Thursday, April 16, 2015

Adimec Compares NIR MTF of CCD vs CMOS Sensors

Adimec continues its series of CCD vs CMOS sensor comparisons. The latest part shows that DTI in CMOS sensors, such as Sony IMX174, greatly improves MTF in NIR:

11 comments:

  1. Albert TheuwissenApril 17, 2015 at 6:10 PM

    To my knowledge, the Sony IMX174 does not have DTI, deep trench isolation.

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    1. So, Adimec's explanation is incorrect. Then, what makes IMX174's NIR MTF so good?

      Adimec says that "In the past, CCD technology had better MTF in NIR because of higher electric fields in the depletion layer, and deep-P diffusions for isolation of the columns in the Interline Transfer (IT) structure."

      So, IMX174 is somehow improved over the CMOS sensors of the past, right?

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    2. Albert TheuwissenApril 20, 2015 at 2:59 PM

      I think that the secret lies in the design of the light shield. IMX174 is using a tungsten (?) light shield that looks like a copy of the lightshield of a CCD-ILT. The lightshield seems oversized in the sense that the opening in the lightshield is smaller than the active area of the PPD. As a consequence the QE goes down a bit, but this is compensated by an efficient micro-lenslets.

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  2. Albert,
    So the Nyquist frequency should be calculated from the small opening rather than the pixel pitch?

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    1. I do not exactly understand what you mean : the Nyquist is half the sampling frequency, which is independent of the opening ! But the MTF depends on the opening, but on top of the physical open area, micro-lens(es) are located which artificially grow the size of the opening.

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    2. "micro-lens(es) are located which artificially grow the size of the opening"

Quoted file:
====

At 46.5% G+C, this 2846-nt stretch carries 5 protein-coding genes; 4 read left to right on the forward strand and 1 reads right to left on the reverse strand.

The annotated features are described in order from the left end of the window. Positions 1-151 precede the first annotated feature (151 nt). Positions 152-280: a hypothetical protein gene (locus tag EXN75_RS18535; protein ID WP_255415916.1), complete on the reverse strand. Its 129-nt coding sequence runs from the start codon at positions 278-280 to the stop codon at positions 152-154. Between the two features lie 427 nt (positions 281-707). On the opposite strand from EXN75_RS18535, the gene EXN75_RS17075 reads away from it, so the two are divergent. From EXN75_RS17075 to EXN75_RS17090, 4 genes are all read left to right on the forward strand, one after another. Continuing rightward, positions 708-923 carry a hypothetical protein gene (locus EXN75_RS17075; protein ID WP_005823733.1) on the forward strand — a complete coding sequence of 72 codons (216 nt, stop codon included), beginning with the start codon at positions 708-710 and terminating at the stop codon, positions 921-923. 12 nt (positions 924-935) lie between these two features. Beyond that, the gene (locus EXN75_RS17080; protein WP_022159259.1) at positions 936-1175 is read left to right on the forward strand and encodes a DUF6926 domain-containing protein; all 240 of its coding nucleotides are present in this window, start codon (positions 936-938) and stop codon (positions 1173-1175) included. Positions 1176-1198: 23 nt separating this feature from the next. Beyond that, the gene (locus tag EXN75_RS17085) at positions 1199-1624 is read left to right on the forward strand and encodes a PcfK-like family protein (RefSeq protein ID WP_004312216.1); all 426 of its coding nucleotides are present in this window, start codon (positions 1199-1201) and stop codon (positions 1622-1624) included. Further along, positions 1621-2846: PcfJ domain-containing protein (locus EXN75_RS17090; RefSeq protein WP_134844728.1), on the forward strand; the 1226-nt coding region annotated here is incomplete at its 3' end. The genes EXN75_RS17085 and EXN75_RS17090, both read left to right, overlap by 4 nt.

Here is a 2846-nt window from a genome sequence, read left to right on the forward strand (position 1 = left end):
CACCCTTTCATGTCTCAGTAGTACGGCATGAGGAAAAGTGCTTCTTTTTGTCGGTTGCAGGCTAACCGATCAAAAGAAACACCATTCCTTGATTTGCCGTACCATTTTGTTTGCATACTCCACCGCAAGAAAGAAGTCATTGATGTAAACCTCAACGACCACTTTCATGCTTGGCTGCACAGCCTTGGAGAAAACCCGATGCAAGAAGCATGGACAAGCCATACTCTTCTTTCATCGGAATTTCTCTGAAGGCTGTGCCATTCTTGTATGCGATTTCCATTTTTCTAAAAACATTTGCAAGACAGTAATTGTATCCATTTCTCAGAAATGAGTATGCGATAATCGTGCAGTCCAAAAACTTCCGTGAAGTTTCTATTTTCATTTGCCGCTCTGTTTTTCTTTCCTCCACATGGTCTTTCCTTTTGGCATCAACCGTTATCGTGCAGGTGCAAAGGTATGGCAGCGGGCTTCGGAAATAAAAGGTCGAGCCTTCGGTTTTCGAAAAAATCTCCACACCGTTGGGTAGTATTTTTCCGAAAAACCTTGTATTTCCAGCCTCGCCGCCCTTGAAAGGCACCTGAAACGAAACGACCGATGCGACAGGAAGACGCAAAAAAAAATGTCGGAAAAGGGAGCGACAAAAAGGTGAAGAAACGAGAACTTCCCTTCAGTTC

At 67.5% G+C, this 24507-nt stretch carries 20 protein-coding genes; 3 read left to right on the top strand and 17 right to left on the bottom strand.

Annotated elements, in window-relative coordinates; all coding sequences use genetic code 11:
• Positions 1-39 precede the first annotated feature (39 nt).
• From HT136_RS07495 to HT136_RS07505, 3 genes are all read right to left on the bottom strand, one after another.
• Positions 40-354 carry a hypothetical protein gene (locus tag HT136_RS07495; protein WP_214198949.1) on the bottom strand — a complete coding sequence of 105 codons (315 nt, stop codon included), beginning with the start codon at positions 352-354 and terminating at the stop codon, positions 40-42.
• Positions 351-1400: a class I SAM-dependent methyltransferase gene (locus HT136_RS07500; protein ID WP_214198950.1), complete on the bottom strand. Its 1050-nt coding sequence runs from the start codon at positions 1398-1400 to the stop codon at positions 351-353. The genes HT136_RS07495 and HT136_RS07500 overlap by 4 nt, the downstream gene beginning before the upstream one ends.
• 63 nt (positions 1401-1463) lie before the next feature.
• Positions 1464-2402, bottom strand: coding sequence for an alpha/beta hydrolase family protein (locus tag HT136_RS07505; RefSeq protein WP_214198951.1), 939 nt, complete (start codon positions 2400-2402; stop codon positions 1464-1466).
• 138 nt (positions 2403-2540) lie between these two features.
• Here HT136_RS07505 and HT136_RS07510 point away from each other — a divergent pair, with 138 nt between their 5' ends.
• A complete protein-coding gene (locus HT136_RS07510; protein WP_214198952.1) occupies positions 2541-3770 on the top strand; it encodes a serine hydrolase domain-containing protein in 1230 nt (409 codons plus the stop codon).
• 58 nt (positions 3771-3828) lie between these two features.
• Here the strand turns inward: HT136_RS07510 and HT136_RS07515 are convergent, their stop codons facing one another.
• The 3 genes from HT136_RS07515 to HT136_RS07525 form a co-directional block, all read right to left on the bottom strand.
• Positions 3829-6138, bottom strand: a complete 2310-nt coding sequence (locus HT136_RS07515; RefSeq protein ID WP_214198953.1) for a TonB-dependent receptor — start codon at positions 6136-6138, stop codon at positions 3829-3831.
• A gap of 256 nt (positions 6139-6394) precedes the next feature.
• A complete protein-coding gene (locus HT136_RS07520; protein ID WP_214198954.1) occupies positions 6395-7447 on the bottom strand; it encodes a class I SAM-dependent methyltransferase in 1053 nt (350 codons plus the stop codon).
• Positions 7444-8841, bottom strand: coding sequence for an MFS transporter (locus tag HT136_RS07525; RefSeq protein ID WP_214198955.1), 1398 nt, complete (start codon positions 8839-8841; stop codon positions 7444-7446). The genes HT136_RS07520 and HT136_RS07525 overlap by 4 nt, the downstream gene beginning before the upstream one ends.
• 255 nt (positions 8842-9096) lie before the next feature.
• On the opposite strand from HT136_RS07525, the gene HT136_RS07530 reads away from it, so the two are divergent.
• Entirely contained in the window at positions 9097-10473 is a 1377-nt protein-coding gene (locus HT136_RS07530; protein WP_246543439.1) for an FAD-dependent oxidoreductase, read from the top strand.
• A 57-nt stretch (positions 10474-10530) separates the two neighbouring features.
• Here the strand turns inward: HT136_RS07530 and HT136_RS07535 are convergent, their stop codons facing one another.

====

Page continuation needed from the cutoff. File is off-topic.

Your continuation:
agreed, but does the "artificial" size of the opening/spot-size with a focusing u-lens become as large as the photodiode area, or is it still smaller?

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    3. The maximum sampling frequency would not change as Albert says but the susceptibility to aliasing at frequencies above Nyquist would change with a smaller pixel opening provided there is no anti-aliasing filter. In practice this is unlikely even without an antialiasing filter because of diffraction at this pixel pitch size.

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    4. "In practice this is unlikely even without an antialiasing filter because of diffraction at this pixel pitch size":
      In that case the light-shield design or micro-lenses should not have/very minimal effect on MTF. So what am I missing here?! Perhaps it is a new process where the location of the light-shield very close to the silicon that helps to reduce photonic cross-talk?

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    5. If PD footprint is shrunken while improved micro-lens can concentrate the same amount of photons onto the PD, optical characteristics should be preserved more or less.
      What Albert mentioned must be related to electrical crosstalk. That is, increased distance between shrunken PDs can lead to reduced crosstalk.

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  3. Pixel size in IMX174 is somewhat larger than in ICX674 (5.86um vs 4.54um). This helps a bit.

    Does anyone know what is the epi-thickness of both sensors (or at least QE at 950nm)?

    There is an Adimec article about CMOS/CCD sensitivity, although they do not mention which sensors they measured. They show QE/noise. CMOS is better at low wavelengths, due to lower noise, I presume. At 950nm, QE/noise is about the same, meaning that QE is lower. Could this mean that epi-thickness is lower in IMX174 is lower, explaining so the higher MTF?

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  4. Albert TheuwissenApril 21, 2015 at 7:29 PM

    I wrote : ".... like a copy of the lightshield of a CCD-ILT".
    Apparently the lightshield is lying on top of the gate oxide just at the edge of, and around the photodiode. The light shield comes extremely close to the Si-SiO2 interface, exactly as it did in the past with the CCD-ILT. For an example see Morimoto 1992 (yes, 1992 this is not a typo).

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